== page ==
Thursday, February 28, 2013

7 Resume Mistakes You Didn't Realize

Resume blunders to watch out for

Reprinted with permission from theundercoverrecruiter.com.




     

If you’ve worked long and hard on your resume only to find that it’s not getting the response you hoped for, it may be because you have made one or more common mistakes.

Over my career, I’ve seen tens of thousands of resumes and I’ve seen just about every mistake you can imagine. But some are more common than others. If your resume isn’t working for you, check whether you have made any of these frequently seen errors.

Resume Mistake #1 - Focusing on Yourself Rather Than on the Employer

Think of a resume as an advertisement for a product, only the “product” is you. Just like any other advertisement, positioning is everything. The person who receives your resume will scan it quickly – perhaps for no more than 20 seconds – to determine whether you can help her company. Your job is to say quickly, clearly and loudly that you can!

Don’t just launch into a chronology of your career history. Instead, determine your own positioning by spelling out your message at the start of the resume and giving the reader your version of events upfront. For this reason, you should use the first 1/3 of your resume to create a compelling personal profile which highlights your key strengths in an attractive, easy-to-read format.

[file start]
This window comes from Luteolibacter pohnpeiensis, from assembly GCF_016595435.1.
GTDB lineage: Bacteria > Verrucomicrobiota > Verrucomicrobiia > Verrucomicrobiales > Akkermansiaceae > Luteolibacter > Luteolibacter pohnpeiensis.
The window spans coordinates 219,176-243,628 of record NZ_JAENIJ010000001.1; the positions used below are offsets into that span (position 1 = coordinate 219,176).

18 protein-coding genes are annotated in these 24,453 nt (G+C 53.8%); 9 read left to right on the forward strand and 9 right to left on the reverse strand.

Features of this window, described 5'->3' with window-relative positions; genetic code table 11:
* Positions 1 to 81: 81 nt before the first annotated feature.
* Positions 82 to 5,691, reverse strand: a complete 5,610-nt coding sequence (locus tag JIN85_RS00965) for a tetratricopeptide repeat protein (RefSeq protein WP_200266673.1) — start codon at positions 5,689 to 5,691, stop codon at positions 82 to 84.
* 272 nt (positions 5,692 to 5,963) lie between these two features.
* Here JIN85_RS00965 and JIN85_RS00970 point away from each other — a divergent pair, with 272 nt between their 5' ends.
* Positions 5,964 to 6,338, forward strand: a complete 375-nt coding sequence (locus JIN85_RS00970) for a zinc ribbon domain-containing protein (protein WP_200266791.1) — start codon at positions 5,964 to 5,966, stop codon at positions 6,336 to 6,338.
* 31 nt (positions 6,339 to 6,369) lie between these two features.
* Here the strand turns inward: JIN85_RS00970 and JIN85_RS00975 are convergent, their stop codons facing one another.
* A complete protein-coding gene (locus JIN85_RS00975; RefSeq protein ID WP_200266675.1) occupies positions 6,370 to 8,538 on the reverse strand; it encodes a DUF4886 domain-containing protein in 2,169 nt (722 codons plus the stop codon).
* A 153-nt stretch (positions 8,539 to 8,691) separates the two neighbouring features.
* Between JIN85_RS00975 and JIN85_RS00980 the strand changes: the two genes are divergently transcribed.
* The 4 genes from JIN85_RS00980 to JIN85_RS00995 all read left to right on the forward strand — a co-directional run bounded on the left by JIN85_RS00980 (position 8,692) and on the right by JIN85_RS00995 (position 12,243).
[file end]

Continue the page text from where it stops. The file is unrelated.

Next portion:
Resume Mistake #2 – Starting with an Objective

Don’t start with an objective. Recruiters and hiring managers don’t like them because they focus on the needs of the job seeker rather than the needs of the potential employer. Consider this objective statement:

“Seeking a software engineer position with a progressive employer where I can contribute to the development of new technologies and work with bright, committed people.”

This may be very honest but it is irrelevant to the reader, who does not care what you want and only cares what you have to offer. Instead of an objective, try using a positioning statement that clearly and concisely explains what you have to offer.

“Senior Software Engineer with 10 years experience developing leading-edge technologies.”

Now the reader can immediately see your value to the company. (For even greater impact, tailor this statement for each position so that the reader immediately sees a match between his/her needs and your skills.)

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